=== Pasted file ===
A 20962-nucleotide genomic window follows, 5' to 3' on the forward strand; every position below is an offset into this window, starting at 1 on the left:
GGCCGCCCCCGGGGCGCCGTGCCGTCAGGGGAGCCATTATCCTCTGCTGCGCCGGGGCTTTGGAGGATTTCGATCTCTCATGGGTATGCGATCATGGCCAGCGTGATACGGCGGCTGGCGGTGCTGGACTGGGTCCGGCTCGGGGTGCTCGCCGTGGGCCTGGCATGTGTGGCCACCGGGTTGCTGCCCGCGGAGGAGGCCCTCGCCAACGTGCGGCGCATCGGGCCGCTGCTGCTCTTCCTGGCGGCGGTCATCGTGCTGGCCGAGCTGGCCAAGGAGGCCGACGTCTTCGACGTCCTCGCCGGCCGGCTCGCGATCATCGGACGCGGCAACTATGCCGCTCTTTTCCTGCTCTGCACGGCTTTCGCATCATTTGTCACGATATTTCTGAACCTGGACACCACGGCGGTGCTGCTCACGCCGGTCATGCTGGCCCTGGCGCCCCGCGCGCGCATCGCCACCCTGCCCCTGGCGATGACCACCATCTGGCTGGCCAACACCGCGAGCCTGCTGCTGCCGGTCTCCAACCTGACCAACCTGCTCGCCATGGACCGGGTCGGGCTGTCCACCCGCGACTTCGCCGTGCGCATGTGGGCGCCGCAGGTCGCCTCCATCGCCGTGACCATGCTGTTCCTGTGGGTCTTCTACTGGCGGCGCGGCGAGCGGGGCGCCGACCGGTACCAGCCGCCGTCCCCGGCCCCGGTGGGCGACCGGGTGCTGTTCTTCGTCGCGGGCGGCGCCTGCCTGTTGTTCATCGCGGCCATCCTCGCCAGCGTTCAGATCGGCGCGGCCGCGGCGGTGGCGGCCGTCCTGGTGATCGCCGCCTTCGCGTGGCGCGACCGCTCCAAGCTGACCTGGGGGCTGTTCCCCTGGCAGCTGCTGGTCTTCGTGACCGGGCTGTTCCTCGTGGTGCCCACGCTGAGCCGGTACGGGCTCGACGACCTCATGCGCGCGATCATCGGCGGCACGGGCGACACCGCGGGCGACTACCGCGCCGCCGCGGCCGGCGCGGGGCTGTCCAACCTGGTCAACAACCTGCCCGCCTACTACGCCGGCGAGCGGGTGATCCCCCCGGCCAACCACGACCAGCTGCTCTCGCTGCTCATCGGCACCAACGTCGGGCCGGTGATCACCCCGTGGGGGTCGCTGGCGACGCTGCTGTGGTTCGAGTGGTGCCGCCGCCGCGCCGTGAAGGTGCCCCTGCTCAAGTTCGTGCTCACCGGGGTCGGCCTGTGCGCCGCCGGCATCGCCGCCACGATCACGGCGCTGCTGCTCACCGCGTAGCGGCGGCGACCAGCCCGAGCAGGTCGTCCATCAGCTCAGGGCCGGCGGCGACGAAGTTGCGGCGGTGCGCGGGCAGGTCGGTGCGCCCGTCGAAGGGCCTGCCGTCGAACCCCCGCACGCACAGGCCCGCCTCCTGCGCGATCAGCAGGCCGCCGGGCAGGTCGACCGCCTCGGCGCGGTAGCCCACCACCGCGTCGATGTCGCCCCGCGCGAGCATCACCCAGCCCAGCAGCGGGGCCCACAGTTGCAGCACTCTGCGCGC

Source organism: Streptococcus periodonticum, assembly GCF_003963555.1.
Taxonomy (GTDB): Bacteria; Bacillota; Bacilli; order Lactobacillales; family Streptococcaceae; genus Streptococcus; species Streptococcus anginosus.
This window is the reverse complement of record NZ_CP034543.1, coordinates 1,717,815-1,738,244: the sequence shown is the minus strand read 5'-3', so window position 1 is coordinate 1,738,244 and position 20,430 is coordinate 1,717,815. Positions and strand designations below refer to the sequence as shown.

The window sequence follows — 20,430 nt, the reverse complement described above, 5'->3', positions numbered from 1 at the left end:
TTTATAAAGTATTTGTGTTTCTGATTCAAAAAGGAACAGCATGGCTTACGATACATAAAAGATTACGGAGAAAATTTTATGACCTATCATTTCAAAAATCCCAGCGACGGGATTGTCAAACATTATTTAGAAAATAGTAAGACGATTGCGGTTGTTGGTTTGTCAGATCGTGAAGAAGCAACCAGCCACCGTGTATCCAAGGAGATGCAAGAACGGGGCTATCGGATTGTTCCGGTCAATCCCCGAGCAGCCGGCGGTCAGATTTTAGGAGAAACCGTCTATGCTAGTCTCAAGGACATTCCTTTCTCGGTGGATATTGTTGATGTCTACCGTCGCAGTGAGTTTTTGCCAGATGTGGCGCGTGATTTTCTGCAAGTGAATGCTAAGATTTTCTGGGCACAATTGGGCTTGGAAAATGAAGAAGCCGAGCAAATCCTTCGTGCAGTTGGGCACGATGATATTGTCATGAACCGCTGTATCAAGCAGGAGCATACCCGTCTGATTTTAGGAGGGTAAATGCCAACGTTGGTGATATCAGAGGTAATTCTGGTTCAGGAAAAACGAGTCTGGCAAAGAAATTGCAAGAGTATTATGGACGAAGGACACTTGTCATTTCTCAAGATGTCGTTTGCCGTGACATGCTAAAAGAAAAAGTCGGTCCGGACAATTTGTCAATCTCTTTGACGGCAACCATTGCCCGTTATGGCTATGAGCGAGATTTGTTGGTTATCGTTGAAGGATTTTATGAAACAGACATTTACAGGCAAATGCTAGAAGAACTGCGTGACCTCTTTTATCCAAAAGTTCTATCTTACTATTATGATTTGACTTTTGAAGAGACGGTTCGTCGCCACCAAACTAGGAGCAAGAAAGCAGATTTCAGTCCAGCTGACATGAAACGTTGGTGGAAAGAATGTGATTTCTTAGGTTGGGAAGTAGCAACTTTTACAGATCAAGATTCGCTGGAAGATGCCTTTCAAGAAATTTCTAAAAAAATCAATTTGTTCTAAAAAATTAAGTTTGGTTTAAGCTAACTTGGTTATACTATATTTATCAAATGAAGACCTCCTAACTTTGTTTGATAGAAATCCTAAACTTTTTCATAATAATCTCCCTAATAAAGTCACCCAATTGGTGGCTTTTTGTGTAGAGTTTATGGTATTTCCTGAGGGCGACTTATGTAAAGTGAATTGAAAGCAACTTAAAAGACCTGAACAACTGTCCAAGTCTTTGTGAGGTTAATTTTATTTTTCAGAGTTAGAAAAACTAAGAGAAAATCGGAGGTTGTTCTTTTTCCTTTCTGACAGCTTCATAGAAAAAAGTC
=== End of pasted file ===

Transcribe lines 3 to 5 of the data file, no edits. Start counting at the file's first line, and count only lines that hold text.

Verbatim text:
Source organism: Streptococcus periodonticum, assembly GCF_003963555.1.
Taxonomy (GTDB): Bacteria; Bacillota; Bacilli; order Lactobacillales; family Streptococcaceae; genus Streptococcus; species Streptococcus anginosus.
This window is the reverse complement of record NZ_CP034543.1, coordinates 1,717,815-1,738,244: the sequence shown is the minus strand read 5'-3', so window position 1 is coordinate 1,738,244 and position 20,430 is coordinate 1,717,815. Positions and strand designations below refer to the sequence as shown.